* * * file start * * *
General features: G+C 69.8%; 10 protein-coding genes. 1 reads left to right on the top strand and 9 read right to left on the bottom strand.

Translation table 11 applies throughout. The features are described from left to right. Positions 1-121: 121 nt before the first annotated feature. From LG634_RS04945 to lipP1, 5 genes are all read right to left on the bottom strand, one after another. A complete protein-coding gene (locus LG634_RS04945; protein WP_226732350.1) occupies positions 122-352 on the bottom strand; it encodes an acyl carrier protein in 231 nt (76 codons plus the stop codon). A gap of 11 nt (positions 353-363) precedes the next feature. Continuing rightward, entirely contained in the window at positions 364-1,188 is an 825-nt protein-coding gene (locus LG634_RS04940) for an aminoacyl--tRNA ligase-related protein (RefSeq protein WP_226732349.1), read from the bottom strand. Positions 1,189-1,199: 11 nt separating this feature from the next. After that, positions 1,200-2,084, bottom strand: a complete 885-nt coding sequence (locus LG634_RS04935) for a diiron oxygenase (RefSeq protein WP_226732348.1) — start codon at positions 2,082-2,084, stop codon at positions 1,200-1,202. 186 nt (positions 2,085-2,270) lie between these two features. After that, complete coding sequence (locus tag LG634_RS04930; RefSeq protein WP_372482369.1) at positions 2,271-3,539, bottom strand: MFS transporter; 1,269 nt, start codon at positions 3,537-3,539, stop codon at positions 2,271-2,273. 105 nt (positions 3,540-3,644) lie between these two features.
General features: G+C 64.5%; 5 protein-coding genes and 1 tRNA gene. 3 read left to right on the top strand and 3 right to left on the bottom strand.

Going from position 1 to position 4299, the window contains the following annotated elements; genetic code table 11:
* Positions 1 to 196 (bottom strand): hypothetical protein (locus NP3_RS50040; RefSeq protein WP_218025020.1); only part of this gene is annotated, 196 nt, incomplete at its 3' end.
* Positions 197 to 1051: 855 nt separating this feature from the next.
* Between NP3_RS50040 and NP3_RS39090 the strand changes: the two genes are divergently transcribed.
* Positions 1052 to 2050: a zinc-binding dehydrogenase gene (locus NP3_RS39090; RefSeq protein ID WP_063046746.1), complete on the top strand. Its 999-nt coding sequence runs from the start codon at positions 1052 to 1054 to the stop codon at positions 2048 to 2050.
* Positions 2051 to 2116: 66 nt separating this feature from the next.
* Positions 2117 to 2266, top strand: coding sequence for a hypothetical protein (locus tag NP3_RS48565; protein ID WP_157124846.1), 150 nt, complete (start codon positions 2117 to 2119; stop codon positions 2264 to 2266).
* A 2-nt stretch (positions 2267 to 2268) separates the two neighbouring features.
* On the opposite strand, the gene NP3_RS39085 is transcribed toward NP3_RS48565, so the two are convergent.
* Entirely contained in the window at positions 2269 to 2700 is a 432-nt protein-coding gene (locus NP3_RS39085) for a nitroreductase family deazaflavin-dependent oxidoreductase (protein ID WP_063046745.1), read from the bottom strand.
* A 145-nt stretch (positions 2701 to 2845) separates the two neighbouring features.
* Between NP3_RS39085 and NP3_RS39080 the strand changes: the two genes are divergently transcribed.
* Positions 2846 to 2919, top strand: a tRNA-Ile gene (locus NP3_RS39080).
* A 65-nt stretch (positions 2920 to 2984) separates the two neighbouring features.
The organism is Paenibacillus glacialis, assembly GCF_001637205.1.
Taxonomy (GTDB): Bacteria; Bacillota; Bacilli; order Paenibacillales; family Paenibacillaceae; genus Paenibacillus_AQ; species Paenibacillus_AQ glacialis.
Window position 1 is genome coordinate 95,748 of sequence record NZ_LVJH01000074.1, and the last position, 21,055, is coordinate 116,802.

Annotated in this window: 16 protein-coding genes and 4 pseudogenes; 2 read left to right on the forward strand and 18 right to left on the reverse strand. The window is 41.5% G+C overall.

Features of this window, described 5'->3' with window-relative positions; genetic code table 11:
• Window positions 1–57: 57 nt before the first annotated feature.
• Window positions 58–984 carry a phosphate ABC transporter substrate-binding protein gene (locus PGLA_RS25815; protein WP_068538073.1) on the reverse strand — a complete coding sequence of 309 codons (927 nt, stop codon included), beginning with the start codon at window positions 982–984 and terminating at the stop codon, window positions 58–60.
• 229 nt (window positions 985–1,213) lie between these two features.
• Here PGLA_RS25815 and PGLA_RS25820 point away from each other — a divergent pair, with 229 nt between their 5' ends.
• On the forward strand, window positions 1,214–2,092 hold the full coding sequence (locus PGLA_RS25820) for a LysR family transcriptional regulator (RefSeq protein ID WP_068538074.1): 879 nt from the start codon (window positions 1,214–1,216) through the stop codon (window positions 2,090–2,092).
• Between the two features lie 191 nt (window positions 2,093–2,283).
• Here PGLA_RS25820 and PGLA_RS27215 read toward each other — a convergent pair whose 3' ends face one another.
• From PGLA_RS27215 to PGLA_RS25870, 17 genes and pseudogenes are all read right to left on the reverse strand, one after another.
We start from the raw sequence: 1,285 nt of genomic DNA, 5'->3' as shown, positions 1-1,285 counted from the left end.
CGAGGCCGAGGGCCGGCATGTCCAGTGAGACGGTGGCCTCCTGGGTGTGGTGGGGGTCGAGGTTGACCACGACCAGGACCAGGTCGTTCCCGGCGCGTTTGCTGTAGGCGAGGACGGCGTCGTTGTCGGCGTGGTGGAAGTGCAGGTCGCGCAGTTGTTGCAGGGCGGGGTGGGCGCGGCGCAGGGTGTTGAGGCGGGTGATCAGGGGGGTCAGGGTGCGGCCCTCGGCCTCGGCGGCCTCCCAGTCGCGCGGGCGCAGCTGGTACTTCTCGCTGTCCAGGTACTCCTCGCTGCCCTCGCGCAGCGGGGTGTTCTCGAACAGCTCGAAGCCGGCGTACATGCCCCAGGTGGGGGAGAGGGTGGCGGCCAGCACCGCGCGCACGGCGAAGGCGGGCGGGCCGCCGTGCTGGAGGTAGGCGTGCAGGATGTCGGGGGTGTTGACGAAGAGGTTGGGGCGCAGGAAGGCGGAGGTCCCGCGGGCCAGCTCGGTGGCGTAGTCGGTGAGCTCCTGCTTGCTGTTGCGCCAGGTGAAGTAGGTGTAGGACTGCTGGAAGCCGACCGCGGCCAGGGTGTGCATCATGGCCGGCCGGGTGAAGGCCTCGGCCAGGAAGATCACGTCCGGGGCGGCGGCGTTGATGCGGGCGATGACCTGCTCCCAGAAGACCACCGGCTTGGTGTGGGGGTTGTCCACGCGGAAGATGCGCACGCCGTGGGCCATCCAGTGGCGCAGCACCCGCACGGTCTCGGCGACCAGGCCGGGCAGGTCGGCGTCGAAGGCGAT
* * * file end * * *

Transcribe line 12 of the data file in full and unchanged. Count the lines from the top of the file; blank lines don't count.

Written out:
* On the opposite strand, the gene NP3_RS39085 is transcribed toward NP3_RS48565, so the two are convergent.